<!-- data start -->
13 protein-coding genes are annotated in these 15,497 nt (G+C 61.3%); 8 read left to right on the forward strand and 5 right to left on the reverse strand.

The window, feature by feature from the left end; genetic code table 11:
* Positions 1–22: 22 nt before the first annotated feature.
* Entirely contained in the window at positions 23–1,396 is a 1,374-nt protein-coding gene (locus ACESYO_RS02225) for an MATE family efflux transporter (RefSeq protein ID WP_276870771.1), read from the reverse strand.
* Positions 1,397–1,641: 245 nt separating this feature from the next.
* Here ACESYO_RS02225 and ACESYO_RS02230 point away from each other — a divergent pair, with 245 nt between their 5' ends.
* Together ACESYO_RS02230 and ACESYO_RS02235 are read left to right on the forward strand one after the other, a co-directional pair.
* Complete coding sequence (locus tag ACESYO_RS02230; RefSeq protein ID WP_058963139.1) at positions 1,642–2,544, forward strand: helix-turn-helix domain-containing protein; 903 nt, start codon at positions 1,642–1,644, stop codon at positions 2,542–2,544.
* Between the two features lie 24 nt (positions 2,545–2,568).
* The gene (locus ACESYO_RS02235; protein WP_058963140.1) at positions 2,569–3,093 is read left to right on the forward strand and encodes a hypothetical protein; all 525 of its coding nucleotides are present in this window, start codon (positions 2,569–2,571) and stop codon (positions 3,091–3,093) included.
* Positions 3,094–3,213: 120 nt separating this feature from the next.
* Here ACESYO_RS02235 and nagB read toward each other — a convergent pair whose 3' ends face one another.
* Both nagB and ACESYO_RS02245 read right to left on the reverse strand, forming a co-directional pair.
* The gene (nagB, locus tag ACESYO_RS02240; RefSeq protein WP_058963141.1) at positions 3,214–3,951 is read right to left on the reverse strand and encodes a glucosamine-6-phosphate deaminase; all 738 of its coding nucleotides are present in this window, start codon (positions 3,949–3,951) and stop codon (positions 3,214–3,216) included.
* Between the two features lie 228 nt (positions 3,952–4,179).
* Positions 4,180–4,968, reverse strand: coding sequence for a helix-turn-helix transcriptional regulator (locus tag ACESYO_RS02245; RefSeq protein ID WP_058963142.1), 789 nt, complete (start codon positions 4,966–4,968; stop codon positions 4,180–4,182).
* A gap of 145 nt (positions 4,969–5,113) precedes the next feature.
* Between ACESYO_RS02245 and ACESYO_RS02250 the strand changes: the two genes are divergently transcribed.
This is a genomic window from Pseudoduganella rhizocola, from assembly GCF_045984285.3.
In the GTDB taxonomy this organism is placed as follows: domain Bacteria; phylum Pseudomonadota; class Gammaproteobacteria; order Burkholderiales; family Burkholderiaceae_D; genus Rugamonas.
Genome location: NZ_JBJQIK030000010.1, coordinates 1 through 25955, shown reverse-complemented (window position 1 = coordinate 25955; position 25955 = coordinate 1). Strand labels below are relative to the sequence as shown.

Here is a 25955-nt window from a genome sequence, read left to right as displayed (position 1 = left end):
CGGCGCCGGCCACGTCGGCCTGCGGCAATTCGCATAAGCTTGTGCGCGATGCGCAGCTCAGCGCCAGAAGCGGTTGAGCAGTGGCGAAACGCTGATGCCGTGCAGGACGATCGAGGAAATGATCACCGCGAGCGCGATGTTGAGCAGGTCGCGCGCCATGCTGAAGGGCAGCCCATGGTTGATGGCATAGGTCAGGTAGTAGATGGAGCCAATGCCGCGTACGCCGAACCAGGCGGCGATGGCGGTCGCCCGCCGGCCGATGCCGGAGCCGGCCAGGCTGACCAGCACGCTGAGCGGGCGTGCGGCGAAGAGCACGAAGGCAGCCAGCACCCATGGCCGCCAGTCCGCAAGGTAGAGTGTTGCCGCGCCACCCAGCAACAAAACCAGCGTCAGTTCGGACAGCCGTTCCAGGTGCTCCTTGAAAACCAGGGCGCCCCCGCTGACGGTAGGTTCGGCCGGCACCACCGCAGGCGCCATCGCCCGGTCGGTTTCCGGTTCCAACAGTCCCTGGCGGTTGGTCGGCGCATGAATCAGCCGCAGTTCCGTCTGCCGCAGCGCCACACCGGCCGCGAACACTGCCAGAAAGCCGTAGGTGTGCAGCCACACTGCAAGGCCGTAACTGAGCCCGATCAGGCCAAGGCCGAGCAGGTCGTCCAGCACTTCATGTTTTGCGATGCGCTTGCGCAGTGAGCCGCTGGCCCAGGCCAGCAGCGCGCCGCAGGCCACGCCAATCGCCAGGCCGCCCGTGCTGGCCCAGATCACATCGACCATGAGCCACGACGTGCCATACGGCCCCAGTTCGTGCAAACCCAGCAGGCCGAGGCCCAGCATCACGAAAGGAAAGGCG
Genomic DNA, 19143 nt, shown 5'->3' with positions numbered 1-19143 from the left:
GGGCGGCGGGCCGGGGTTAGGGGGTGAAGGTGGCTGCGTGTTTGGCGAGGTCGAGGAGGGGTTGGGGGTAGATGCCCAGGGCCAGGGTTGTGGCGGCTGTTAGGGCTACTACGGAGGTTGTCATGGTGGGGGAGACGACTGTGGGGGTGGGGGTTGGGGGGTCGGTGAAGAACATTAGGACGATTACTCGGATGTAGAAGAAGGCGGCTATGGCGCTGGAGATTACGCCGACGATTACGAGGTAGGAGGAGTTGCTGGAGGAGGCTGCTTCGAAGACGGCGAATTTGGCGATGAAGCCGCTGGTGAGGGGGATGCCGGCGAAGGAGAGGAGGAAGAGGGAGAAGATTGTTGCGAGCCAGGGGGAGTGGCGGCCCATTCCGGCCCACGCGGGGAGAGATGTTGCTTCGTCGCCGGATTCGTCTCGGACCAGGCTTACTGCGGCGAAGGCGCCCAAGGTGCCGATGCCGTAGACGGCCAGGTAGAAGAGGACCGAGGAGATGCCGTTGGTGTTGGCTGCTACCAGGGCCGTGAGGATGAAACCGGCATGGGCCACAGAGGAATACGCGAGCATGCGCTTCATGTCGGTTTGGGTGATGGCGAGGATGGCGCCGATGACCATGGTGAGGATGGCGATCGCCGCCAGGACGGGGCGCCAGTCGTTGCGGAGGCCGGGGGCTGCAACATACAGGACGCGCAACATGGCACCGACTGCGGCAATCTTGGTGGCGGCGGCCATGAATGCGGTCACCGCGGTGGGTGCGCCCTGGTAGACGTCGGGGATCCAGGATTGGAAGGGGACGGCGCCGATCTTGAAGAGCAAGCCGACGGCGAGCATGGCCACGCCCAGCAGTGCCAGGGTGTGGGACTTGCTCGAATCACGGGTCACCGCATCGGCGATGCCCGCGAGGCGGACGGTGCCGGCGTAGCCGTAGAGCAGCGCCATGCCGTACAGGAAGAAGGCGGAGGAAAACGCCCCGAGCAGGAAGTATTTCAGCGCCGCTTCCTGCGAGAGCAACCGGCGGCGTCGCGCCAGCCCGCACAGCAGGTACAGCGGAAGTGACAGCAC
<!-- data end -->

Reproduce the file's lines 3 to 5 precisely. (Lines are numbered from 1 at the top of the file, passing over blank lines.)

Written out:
* Positions 1–22: 22 nt before the first annotated feature.
* Entirely contained in the window at positions 23–1,396 is a 1,374-nt protein-coding gene (locus ACESYO_RS02225) for an MATE family efflux transporter (RefSeq protein ID WP_276870771.1), read from the reverse strand.
* Positions 1,397–1,641: 245 nt separating this feature from the next.